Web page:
1. j
          jillo66555 Jan 6, 2011 07:33 AM

          (It was a boneless/skinless breast)

          1. e
            ESNY Jan 6, 2011 07:58 AM

            If its not a digital probe thermometer (and one of those round dial ones) I wouldn't leave it in the meat in oven. Just keep poking and testing the meat periodically until its done. As far as the actual testing, it doesn't matter how you go into as long as the end of the probe, where the temp is read from, is close to the middle of the meat to get an accurate reading.

            1. dave_c Jan 6, 2011 08:01 AM

              Typically, for poultry you want cook to 165F to 170F internal.
              As long as the probe was in the center of the hunk of meat, you should be fine.

              1. e
                escondido123 Jan 6, 2011 08:02 AM

                Although thermometers are wonderful, you should also learn to judge food visually to see if its done. You can always cut into the center of a piece of chicken or pork to see if it is pink--if so it needs more cooking. And when you're eating out, you won't have a thermometer with you so its good to know the visual clues.

                2 Replies
                1. re: escondido123
                  greygarious Jan 6, 2011 08:57 AM

                  In recent years, the idea that pork must not have any tinge of pink in order to be safe has fallen by the wayside. A little pinkish tinge is perfectly fine, and prevents dried-out meat. As far as that goes, you are unlikely to suffer any discomfort if your poultry has just a slight blush.

                  As far as the other comments here, the Taylor model you bought is intended to remain in the meat as it cooks. It is a manual one - no cable. You will get some opinions that you need a more expensive digital probe. You don't. An OVEN thermometer is a good idea, though. I had the Cook's Illustrated horizontal model that either sits on the rack or hangs from it, encasing waht looks like a rectal thermometer. However, the lighting in my kitchen, combined with my poor vision, made it hard to read and I discovered that when I cleaned it, the thermometer had slid so that the "mercury" wasn't lined up with the temperature markings on the metal housing. I replaced it with one from a different manufacturer (CDN?) that can hand, sit, or adhere to the side of the oven with a magnet (that's the position where I can read it). Like your model of Taylor meat thermometer may also have, there is a large arrow you can move to the temperature you want, making it even easier to read.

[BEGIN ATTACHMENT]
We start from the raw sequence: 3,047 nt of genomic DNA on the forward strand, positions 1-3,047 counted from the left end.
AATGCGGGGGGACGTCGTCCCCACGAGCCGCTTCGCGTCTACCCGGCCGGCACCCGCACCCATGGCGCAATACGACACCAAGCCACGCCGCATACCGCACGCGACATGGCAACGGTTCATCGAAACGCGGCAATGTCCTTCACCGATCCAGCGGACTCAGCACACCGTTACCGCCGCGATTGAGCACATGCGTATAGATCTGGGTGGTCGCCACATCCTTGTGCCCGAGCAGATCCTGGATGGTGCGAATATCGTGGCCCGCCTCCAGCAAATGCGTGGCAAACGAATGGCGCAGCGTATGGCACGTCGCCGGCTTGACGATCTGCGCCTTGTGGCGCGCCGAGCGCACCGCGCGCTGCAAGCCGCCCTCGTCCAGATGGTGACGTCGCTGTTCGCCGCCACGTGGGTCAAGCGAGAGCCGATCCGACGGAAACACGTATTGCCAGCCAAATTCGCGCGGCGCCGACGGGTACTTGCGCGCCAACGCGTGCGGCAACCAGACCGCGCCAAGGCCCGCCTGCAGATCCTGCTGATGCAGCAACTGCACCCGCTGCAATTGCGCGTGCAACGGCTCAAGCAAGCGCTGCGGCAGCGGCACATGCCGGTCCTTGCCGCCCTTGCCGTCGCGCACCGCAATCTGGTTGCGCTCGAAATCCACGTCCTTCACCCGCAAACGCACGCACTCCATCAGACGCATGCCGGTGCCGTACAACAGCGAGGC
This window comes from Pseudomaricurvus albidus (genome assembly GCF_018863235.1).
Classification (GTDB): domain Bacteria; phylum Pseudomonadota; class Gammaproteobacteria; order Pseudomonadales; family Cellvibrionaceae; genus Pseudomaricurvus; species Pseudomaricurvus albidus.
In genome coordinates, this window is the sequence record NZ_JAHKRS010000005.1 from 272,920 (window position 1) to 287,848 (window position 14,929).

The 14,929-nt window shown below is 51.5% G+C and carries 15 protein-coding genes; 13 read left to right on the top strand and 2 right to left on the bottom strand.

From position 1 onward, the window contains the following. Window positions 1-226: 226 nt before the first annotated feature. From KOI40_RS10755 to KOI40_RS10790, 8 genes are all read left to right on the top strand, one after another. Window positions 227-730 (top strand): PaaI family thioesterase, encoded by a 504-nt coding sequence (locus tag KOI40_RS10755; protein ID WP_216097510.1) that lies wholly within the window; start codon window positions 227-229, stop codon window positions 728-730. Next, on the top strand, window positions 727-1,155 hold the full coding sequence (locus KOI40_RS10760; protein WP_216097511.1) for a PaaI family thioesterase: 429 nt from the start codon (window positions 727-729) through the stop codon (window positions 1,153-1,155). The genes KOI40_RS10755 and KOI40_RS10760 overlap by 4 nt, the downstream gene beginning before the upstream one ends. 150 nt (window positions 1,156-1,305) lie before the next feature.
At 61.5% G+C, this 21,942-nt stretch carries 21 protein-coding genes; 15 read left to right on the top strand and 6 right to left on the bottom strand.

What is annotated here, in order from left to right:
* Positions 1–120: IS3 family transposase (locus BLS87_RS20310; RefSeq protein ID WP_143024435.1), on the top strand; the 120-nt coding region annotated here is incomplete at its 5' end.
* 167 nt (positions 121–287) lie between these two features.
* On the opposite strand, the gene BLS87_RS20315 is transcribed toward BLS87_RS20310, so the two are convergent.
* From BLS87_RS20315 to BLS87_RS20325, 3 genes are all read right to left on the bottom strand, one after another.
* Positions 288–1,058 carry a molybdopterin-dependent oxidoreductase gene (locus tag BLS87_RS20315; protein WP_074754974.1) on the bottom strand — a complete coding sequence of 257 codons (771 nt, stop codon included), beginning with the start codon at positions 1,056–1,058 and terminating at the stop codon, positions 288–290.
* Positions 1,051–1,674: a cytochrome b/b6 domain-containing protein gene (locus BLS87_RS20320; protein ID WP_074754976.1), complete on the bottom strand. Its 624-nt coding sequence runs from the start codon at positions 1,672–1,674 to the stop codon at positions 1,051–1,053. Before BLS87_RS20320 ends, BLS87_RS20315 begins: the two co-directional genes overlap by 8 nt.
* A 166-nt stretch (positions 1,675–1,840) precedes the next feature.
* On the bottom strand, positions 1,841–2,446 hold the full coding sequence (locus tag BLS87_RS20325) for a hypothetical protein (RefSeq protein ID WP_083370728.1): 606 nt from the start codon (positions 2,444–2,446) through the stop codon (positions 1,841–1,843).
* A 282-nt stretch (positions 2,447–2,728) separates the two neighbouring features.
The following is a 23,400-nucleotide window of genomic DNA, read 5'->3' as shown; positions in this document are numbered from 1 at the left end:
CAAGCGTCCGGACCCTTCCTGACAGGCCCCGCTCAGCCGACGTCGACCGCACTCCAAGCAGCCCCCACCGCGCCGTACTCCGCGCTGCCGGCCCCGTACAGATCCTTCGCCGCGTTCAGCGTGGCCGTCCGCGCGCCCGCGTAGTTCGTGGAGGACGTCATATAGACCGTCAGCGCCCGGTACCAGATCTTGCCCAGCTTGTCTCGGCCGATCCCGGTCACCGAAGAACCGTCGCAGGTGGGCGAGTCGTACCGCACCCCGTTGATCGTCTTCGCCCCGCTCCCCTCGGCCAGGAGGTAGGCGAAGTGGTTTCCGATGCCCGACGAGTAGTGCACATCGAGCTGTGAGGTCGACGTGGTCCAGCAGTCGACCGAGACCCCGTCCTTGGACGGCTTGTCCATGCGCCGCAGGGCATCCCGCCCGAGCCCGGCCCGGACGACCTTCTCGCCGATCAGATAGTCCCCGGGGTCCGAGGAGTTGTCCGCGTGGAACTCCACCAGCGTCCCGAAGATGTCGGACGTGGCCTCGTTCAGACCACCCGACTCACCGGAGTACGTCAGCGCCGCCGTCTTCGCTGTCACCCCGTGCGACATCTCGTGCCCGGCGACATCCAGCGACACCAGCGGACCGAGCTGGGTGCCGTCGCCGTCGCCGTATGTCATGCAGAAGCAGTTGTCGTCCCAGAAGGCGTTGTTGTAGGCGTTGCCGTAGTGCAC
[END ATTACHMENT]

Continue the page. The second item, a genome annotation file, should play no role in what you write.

1. re: greygarious
                    e
                    escondido123 Jan 6, 2011 09:01 AM

                    Every time I have suggested to people that pork doesn't have to be grey, they get all worried. In fact, my sister won't eat either pork or chicken unless it is white--but then she wants beef well done and egg yolks firm. My husband and I, on the other hand, like pork and chicken with a blush. But unless I'm serving foodies, I go for more cooked since it makes some people uncomfortable.